We wanted our show as authentic as humanly possible, and we hoped other people would go on that journey with us. It turns out other people will go on that journey with us, which is very rewarding because we know we have a strong point of view.

Personal branding is all about you being at the center of your brand and having a unique perspective/voice to stand out from the competition. Here is what I took away from Samantha Bee’s interview on building a strong point of view:

  • Don’t be afraid to have a point of view. Make it strong and real!
  • Go out in the world and talk to people who disagree with you.
  • If you’re going to create something (i.e. a business, TV show, etc.), create something you enjoy and are passionate about.
  • Don’t get caught up in what people might think who do not share your opinion.

Questions: Is the point of view of your brand clear to your audience? Do you keep your point of view strong and real?  Share your answers on LinkedIn or Twitter.

About Andria Younger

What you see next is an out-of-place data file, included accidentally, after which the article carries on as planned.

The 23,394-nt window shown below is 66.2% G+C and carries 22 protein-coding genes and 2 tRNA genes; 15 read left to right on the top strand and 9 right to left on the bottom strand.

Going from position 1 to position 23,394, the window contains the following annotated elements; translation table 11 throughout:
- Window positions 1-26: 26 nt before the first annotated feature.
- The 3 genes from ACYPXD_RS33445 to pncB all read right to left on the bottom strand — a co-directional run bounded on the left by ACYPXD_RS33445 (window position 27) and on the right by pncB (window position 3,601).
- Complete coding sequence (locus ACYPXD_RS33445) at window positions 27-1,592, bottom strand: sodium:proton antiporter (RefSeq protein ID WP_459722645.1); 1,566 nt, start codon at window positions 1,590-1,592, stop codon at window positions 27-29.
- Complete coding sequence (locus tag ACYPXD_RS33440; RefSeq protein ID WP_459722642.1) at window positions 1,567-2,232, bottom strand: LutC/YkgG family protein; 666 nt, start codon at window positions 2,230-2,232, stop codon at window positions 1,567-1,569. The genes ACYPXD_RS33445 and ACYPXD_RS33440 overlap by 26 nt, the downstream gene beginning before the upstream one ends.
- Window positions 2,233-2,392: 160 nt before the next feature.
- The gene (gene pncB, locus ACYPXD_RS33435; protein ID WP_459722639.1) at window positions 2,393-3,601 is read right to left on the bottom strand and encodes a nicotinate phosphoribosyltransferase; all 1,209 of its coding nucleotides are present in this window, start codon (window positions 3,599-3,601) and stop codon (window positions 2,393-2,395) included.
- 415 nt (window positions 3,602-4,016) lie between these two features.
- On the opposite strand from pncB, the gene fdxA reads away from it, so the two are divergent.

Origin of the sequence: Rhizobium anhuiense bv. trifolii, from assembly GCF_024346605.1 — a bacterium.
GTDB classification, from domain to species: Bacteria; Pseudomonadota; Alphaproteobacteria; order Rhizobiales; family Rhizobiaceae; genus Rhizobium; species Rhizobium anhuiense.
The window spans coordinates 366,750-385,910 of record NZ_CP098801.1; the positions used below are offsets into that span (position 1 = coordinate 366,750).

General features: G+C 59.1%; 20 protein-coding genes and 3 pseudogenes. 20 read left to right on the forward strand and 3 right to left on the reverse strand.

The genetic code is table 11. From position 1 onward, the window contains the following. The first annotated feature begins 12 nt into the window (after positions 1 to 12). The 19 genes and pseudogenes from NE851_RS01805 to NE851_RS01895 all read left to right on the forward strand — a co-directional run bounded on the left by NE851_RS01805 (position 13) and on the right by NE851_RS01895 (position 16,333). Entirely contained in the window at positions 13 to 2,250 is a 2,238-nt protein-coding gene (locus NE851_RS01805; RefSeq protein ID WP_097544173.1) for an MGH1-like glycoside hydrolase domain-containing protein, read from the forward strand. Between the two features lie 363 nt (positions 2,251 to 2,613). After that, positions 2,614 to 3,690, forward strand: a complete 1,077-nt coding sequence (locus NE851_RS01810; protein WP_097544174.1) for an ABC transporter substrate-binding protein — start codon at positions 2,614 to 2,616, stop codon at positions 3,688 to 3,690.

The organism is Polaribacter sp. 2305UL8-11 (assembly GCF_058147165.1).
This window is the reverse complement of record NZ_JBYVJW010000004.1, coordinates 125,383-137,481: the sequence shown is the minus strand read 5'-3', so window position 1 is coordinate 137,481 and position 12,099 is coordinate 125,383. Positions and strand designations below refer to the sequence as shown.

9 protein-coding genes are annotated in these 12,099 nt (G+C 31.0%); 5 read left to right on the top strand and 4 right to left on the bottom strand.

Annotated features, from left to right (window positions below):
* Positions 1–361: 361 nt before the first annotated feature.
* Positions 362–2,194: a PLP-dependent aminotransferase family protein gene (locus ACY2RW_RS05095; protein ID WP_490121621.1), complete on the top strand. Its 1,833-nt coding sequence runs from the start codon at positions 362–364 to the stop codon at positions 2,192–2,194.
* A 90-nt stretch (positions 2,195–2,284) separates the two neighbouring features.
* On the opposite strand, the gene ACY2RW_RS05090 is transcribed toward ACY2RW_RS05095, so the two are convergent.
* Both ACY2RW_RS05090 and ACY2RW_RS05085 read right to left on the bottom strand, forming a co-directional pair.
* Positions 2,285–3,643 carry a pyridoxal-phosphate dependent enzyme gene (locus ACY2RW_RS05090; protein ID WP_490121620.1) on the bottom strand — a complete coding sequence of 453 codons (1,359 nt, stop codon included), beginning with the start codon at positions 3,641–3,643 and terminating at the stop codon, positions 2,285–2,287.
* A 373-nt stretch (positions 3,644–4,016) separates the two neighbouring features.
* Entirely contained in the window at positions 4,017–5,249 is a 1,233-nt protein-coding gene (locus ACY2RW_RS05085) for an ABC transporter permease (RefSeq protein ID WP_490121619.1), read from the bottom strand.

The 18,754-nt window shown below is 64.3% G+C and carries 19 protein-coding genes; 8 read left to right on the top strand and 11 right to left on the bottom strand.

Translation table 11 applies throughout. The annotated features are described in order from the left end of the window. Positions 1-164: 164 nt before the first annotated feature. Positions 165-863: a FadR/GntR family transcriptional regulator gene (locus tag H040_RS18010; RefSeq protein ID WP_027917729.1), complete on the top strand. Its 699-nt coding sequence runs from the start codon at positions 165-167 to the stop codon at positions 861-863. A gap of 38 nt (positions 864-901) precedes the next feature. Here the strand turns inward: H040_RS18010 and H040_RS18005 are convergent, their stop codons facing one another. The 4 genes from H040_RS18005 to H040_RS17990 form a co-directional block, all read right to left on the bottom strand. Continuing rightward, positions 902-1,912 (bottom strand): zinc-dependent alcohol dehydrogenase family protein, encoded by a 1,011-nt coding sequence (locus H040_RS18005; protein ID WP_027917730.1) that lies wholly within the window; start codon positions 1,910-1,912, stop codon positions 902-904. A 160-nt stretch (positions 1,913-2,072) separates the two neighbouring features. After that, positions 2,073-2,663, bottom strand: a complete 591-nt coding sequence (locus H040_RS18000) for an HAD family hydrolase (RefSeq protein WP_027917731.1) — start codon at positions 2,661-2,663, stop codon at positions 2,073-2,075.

Andria Younger is a personal brand strategist and marketing consultant in New York City and ranked in LinkedIn’s Top 25 for personal branding. Follow Andria on Twitter or check out Andria’s personal branding blog at


3 Things Your Website Must Do to Communicate Your Personal Brand

As a Personal Brand Strategist that has worked for entrepreneurs, founders and consultants, I often get asked the question,

“What are the most important things I need to do to communicate my brand on my website?”

If you are in the midst of creating a personal brand or reinventing your brand, it’s critical to remember that this process is all about YOU. Your brand is essentially you telling your story in your own voice. No matter what you are offering to prospective clients, you must be the center of your brand.


And for those who are looking to position themselves as a paid expert, generate leads for services, or sell products, a website is a must, but only if it is properly branded. When done correctly, it will be the foundational centerpiece of your business to market, promote and monetize your brand.